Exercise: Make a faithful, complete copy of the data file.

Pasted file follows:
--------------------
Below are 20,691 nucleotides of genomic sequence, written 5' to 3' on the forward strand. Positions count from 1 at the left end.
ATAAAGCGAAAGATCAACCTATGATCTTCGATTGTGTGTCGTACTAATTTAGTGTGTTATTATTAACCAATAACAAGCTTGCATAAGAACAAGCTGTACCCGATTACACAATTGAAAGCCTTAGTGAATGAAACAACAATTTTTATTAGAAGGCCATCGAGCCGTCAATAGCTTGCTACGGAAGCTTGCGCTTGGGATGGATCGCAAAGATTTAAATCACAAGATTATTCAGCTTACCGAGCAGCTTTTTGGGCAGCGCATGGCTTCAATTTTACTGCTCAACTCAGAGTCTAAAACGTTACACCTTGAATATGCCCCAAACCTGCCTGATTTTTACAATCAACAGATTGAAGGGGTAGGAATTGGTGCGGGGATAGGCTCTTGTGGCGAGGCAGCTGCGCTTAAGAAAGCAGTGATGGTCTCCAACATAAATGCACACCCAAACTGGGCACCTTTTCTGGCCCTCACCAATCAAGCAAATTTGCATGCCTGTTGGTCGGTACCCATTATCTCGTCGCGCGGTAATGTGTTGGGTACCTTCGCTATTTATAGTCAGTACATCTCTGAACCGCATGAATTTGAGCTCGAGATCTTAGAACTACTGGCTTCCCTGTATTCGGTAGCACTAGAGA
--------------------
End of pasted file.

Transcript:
Below are 20,691 nucleotides of genomic sequence, written 5' to 3' on the forward strand. Positions count from 1 at the left end.
ATAAAGCGAAAGATCAACCTATGATCTTCGATTGTGTGTCGTACTAATTTAGTGTGTTATTATTAACCAATAACAAGCTTGCATAAGAACAAGCTGTACCCGATTACACAATTGAAAGCCTTAGTGAATGAAACAACAATTTTTATTAGAAGGCCATCGAGCCGTCAATAGCTTGCTACGGAAGCTTGCGCTTGGGATGGATCGCAAAGATTTAAATCACAAGATTATTCAGCTTACCGAGCAGCTTTTTGGGCAGCGCATGGCTTCAATTTTACTGCTCAACTCAGAGTCTAAAACGTTACACCTTGAATATGCCCCAAACCTGCCTGATTTTTACAATCAACAGATTGAAGGGGTAGGAATTGGTGCGGGGATAGGCTCTTGTGGCGAGGCAGCTGCGCTTAAGAAAGCAGTGATGGTCTCCAACATAAATGCACACCCAAACTGGGCACCTTTTCTGGCCCTCACCAATCAAGCAAATTTGCATGCCTGTTGGTCGGTACCCATTATCTCGTCGCGCGGTAATGTGTTGGGTACCTTCGCTATTTATAGTCAGTACATCTCTGAACCGCATGAATTTGAGCTCGAGATCTTAGAACTACTGGCTTCCCTGTATTCGGTAGCACTAGAGA